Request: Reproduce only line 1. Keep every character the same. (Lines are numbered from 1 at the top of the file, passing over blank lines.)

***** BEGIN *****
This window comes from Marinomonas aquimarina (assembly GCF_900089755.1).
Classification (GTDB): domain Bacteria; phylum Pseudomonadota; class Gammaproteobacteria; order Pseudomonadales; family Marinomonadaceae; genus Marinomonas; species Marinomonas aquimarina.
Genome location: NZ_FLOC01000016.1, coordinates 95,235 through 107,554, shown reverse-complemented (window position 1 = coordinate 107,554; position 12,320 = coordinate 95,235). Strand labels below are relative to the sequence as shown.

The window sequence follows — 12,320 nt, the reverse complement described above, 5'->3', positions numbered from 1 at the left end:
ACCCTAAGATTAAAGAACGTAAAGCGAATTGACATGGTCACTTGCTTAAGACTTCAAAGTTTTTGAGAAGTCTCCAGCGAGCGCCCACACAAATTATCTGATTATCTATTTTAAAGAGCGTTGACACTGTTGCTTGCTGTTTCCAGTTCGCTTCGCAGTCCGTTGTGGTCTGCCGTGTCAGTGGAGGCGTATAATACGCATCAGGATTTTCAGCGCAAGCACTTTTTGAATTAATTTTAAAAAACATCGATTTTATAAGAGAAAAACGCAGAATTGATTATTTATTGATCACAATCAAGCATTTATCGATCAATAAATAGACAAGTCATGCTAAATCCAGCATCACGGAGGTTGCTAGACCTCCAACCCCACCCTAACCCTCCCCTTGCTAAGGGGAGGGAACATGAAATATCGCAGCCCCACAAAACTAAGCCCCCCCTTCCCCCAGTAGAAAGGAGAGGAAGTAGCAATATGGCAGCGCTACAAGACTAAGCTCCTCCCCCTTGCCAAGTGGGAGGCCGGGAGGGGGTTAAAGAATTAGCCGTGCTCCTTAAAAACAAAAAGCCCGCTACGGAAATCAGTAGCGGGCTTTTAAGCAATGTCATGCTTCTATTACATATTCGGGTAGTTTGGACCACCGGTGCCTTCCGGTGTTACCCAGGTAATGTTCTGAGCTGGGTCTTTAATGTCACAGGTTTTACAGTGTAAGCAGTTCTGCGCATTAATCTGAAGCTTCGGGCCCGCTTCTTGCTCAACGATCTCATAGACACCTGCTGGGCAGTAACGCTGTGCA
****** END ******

This window comes from Marinomonas aquimarina (assembly GCF_900089755.1).